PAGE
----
04 January 2013 - Altai Territory, Russia

This UK-DMC2 image shows the Altai Territory of Russia under a blanket of snow, acquired on 19 December 2012.

Credit: DMCii, ScanEx RDC 2012


03 January 2013 - North central Siberia

North central Siberia is pictured in this Envisat image from 5 March 2012. An enormous area in north Asia, Siberia spreads from the Urals in the west to the Okhotsk Sea in the east, from the Arctic Ocean in the north to the borders of Kazakhstan, Mongolia and China in the south.

The majority of the area pictured lies above the Arctic Circle. This is also an area of continuous permafrost, where the soil is at or below freezing throughout the year.

Credit: European Space Agency (ESA)


24 December 2012 - Petermann Glacier, Greenland

This image acquired by the UK-DMC2 satellite in July 2012, shows a Manhattan-sized iceberg breaking away from the Petermann Glacier in a so-called 'calving' event. Satellites also tracked another large iceberg break free of the glacier in 2010, but it is not yet clear what the specific cause for this degradation is.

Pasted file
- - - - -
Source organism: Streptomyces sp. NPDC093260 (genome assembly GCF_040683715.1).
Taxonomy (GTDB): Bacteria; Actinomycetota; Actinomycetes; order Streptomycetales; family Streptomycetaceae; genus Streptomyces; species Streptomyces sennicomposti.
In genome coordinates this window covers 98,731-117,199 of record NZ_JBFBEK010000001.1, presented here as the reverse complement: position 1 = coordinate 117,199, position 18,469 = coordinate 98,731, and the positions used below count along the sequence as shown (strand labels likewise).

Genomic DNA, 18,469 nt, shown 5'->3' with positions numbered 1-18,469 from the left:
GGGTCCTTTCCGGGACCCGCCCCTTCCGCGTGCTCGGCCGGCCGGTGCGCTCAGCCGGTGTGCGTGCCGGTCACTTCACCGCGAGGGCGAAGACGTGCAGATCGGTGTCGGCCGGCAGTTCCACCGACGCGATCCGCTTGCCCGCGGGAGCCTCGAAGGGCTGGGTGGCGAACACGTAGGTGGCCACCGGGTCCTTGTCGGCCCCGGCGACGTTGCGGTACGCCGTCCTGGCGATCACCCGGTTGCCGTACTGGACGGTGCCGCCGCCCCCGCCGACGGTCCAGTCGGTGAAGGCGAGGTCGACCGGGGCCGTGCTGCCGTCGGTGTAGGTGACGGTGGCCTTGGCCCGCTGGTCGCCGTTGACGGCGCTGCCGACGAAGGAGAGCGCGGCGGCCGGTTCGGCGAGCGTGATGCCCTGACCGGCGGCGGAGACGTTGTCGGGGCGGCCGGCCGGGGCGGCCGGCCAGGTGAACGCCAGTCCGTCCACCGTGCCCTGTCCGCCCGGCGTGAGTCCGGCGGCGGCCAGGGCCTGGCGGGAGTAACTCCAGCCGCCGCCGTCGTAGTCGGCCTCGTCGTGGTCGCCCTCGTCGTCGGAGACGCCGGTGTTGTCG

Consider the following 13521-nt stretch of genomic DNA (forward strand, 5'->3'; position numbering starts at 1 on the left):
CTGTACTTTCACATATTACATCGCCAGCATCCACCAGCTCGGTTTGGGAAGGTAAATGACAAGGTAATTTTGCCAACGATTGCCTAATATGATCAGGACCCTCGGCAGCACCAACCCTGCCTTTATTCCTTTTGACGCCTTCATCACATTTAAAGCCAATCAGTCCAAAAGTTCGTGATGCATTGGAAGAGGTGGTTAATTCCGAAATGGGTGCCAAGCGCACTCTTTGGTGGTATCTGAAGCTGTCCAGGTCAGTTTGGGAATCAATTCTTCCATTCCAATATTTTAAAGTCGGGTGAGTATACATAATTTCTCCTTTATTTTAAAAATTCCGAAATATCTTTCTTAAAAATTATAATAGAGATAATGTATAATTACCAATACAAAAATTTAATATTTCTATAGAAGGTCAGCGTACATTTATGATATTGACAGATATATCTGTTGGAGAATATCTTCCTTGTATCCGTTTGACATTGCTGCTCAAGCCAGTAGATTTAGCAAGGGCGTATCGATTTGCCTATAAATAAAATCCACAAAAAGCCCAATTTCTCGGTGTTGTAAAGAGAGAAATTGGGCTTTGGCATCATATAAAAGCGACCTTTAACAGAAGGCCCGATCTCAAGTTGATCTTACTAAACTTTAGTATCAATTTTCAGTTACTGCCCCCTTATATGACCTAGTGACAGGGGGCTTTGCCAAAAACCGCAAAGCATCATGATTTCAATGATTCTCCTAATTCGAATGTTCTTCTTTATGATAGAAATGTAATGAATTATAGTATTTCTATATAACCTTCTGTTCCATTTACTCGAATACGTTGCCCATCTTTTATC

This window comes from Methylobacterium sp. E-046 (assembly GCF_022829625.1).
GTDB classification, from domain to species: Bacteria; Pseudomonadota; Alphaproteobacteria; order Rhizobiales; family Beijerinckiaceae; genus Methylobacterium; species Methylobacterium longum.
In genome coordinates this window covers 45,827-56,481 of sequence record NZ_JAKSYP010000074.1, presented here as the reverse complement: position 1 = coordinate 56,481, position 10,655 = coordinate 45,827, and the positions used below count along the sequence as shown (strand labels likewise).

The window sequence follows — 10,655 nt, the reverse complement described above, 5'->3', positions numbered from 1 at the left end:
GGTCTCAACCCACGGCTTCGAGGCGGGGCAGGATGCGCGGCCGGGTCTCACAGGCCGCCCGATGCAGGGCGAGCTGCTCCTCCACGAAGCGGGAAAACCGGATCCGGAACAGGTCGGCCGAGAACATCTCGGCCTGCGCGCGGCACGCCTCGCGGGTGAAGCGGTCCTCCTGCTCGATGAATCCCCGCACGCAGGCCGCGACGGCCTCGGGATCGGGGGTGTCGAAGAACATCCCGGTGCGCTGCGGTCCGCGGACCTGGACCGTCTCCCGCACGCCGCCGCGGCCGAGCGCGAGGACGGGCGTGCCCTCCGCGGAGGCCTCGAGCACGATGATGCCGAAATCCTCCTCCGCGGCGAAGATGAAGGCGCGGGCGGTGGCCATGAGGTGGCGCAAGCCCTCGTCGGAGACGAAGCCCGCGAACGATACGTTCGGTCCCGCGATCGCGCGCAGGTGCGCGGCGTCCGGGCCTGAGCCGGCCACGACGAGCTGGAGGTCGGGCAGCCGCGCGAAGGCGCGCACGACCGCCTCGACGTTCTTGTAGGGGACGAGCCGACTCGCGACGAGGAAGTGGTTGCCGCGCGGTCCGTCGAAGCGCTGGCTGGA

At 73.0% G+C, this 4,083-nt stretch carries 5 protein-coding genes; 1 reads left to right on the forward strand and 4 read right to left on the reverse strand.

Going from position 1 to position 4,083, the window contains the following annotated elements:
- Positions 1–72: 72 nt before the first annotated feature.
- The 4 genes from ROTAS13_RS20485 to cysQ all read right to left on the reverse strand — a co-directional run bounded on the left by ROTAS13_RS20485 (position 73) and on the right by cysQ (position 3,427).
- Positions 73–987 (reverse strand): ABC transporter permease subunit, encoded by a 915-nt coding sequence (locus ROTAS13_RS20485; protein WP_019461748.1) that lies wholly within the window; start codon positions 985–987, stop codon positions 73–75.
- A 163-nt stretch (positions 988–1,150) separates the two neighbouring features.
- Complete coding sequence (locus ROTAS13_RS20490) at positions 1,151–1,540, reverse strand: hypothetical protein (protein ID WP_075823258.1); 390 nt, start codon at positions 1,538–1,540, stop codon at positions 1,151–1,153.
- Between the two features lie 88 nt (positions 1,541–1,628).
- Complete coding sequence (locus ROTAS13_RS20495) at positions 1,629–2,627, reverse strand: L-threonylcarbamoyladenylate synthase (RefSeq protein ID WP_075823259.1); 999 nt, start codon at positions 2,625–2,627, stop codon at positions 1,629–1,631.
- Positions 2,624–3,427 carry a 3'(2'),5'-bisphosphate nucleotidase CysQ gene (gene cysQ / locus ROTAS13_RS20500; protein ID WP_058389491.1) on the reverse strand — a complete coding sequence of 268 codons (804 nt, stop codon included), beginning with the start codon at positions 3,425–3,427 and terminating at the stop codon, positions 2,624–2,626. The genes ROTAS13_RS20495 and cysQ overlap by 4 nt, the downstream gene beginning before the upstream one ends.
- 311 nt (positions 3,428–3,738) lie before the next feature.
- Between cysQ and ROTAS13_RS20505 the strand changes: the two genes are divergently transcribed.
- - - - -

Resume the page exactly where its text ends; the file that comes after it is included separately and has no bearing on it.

Credit: UK-DMC2 image © DMCii, 2012. All rights reserved.


21 December 2012 - Kazan City, Russia

This SPOT-5 image, acquired on 12 December 2012, shows Kazan City in Russia. The Kazanka River, which divides the city can be seen in the left portion of this image, frozen over in the icy conditions.

Credit: Spot Image, ScanEx RDC 2012


19 December 2012 - Agricultural fields under snow, China

This astronaut photograph, taken on 18 November 2012, highlights hundreds of rectangular fields on either side of a 36-kilometre (22-mile) stretch of the Songhua River, in China. Some fields are easier to see than others due to the winter snow cover.

Credit: NASA Earth Observatory


13 December 2012 - Frozen Aral Sea

This view from the UK-DMC2 satellite shows a portion of landfast-ice in the Aral Sea between Uzbekistan and Kazakhstan.

Landfast ice is sea ice that forms along coasts and becomes attached to them.

Credit: UK-DMC2 image © DMCii, 2012. All rights reserved